You're in care or have been in the past – if you live in England, you can find more information on the Coram Voice or Become websites. If you live in Wales, go to the Voices from Care Cymru website.

You're an unaccompanied asylum seeker – if you live in England, you can find more information on the Law Stuff website. If you live in Wales, visit the Children's Legal Centre website.

What rights do I have for my mental health?

You have lots of rights to do with your mental health. Here are some of them:

All personal information that professionals hold about you should be kept private. This means if you talk to health professionals, schools, social workers, advocates or employers about your mental health, it should stay between you and them, unless they tell you differently.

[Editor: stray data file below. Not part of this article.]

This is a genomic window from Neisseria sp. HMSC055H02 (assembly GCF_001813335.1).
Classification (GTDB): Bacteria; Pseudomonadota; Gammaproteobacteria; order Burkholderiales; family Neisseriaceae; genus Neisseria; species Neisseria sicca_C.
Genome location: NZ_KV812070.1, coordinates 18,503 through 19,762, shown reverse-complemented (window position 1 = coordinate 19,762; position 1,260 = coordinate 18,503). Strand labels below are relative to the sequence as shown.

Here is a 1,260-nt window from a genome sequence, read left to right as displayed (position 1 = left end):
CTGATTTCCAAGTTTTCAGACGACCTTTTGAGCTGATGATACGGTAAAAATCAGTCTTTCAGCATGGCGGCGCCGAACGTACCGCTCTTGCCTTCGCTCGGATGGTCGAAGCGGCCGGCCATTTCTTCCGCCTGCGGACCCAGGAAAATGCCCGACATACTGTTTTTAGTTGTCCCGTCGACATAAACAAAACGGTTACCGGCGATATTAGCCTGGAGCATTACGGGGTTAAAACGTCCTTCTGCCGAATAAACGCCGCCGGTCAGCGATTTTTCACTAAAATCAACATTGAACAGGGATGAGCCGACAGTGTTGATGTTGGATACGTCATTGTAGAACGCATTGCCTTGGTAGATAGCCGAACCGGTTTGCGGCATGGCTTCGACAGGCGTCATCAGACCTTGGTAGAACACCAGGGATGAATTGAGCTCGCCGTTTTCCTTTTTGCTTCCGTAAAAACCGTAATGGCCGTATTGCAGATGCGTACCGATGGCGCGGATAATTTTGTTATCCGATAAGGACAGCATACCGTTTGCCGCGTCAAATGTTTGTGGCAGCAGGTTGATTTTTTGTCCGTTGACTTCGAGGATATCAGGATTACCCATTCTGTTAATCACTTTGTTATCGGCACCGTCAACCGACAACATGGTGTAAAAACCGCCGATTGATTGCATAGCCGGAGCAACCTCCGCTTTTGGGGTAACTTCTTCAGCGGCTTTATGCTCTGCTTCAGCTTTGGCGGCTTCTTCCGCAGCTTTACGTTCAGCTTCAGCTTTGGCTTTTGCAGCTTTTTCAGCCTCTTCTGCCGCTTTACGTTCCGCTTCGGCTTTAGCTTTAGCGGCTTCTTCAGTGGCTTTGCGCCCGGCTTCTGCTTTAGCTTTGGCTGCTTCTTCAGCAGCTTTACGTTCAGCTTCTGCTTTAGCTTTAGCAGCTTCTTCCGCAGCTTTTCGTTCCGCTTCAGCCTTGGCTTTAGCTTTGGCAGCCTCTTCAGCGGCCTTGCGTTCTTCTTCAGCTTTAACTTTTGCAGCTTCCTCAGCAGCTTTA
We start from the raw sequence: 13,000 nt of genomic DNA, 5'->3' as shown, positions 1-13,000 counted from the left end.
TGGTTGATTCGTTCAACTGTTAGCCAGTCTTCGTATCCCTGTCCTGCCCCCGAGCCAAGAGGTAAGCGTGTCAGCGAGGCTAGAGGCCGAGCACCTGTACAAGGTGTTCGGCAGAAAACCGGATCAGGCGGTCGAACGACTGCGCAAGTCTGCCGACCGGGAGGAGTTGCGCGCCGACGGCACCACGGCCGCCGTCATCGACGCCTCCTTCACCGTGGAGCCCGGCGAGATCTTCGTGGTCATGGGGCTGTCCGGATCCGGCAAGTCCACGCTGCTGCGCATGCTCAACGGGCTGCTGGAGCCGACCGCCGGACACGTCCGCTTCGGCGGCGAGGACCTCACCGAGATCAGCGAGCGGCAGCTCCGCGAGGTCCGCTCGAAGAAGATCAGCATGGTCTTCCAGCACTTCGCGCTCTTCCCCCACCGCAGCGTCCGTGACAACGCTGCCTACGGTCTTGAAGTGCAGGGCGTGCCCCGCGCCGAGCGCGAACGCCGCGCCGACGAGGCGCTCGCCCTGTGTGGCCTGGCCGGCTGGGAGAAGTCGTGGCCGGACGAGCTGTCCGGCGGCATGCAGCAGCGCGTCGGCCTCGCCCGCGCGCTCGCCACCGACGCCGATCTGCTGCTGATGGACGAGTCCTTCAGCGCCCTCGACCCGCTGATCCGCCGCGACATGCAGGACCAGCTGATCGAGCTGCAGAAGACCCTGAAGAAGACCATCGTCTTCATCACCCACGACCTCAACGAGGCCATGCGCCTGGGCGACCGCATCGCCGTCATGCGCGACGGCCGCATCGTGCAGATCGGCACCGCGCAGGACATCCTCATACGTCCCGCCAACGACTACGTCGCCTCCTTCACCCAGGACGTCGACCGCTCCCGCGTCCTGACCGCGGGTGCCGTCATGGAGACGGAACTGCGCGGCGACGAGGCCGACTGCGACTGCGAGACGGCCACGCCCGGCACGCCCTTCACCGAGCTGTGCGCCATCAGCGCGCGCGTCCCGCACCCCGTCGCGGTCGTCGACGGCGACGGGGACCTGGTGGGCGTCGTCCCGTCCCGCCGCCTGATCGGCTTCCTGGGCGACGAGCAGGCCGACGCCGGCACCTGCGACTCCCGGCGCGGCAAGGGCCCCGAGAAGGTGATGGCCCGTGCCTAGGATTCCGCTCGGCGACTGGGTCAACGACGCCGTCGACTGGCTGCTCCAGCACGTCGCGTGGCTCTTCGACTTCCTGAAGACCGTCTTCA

Sometimes your information might be shared: 

  • so you get a good level of care. For example, your doctor will write down what you tell them in your appointment. Other doctors who work at the same place will be able to see these notes, so if you have an appointment with a different doctor, you won't need to explain your story again.
  • so they can refer you to another service, like a specialist doctor. They should tell you if they're going to do this.
  • if they're worried that you or someone else could be in danger. Normally, they should tell you that they're going to do this, unless telling you would put someone else in danger.

If you're worried about confidentiality, you can always bring it up with the professional you're speaking to and they should tell you about the rules they have to follow.

You also have a right to see your personal information, like what your doctor has written on your medical notes.

To find out more about your right to confidentiality, you can visit the Anna Freud website.

If you have a disability or find learning at school difficult because of your mental health, you might have rights to extra support, like:

  • a safe place to go at lunch time and between lessons